Synopses & Reviews
Known for his meaty seriocomic novels expansive works that are simultaneously lowbrow and highbrow Tom Robbins has also published over the years a number of short pieces, predominantly nonfiction. His travel articles, essays, and tributes to actors, musicians, sex kittens, and thinkers have appeared in publications ranging from Esquire
, from Playboy
to the New York Times, High Times
, and Life
. A generous sampling, collected here for the first time and including works as diverse as scholarly art criticism and some decidedly untypical country-music lyrics, Wild Ducks Flying Backward
offers a rare sweeping overview of the eclectic sensibility of an American original.
Whether he is rocking with the Doors, depoliticizing Picasso's Guernica, lamenting the angst-ridden state of contemporary literature, or drooling over tomato sandwiches and a species of womanhood he calls the genius waitress, Robbins's briefer writings often exhibit the same five traits that perhaps best characterize his novels: an imaginative wit, a cheerfully brash disregard for convention, a sweetly nasty eroticism, a mystical but keenly observant eye, and an irrepressible love of language. Embedded in this primarily journalistic compilation are a couple of short stories, a sheaf of largely unpublished poems, and an off-beat assessment of our divided nation. And wherever we open Wild Ducks Flying Backward, we're apt to encounter examples of the intently serious playfulness that percolates from the mind of a self-described romantic Zen hedonist and stray dog in the banquet halls of culture.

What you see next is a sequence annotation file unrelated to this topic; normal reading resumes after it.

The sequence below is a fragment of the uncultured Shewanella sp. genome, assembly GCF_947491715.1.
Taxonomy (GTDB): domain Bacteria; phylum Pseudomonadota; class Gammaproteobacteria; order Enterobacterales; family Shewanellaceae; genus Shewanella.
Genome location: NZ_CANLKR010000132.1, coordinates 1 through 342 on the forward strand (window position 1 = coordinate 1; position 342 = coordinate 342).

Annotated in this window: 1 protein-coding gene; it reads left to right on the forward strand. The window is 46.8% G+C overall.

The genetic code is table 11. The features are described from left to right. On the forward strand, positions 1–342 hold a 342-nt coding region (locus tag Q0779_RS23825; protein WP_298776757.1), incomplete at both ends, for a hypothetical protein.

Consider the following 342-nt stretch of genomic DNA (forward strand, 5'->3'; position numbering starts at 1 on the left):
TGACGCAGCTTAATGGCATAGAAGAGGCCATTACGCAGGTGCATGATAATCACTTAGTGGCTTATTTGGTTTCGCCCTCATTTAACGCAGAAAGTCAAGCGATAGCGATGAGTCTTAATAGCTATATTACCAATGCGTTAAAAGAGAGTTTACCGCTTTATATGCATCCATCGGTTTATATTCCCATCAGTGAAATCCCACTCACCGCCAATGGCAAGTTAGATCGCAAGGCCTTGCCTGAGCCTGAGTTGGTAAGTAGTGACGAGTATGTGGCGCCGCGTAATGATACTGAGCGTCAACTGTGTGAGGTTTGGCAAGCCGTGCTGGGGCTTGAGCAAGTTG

"The author of Even Cowgirls Get the Blues and Still Life with Woodpecker has regularly published shorter pieces in Esquire, Playboy, the New York Times and elsewhere. The whimsical, quixotic nature of that work comes through in this hit-and-miss affair one that remains woefully short on fiction, focusing mostly on the author's travel writing, essays, celebrity profiles and poetry. The best travel piece, 'The Day the Earth Spit Wart Hogs,' finds Robbins traversing a big game park in Tanzania. His commentary on the '60s, the legacy of burger mogul Ray Kroc and the prose of Thomas Pynchon remains trenchant and provocative; other pieces are dated to the point of irrelevance (his foreword to Terrance McKenna's 1992 The Archaic Revival). As a poet, Robbins is obvious and heavy-handed, but occasionally he hits the kind of mystical note that characterizes 'Catch 28' and makes his florid imagery work. The fiction is brief and mostly forgettable. But an essay called 'In Defiance of Gravity' starts as a riff on an obscure club and winds up being an ode to the combination of unconventionality and humor that define Robbins's career as a writer. Agent, Phoebe Larmore. (Sept. 6)" Publishers Weekly (Copyright Reed Business Information, Inc.)
"The whirling dervish lit-hippie of Seattle fires off a shotgun-full of enthusiasms at whatever strikes his fancy and occasionally hits." Kirkus Reviews
"Robbins' funny and astute short works shimmer with original and piquant descriptions, sensual delight, and a firm grasp of human nature and history." Booklist
"[This is] a fan's book, and Robbins' following is among the most loyal and ecstatic in contemporary literature....Wild Ducks Flying Backward provides perspective on what Robbins has already written as well as what he has yet to write." The Oregonian (Portland, OR)
For the first time comes a collection of short writings from the New York Times bestselling author of Villa Incognito and "one of the wildest and most entertaining novelists in the world" (The Financial Times of London).
About the Author
Tom Robbins is the author of eight novels. When not roaming, he lives in the Seattle area.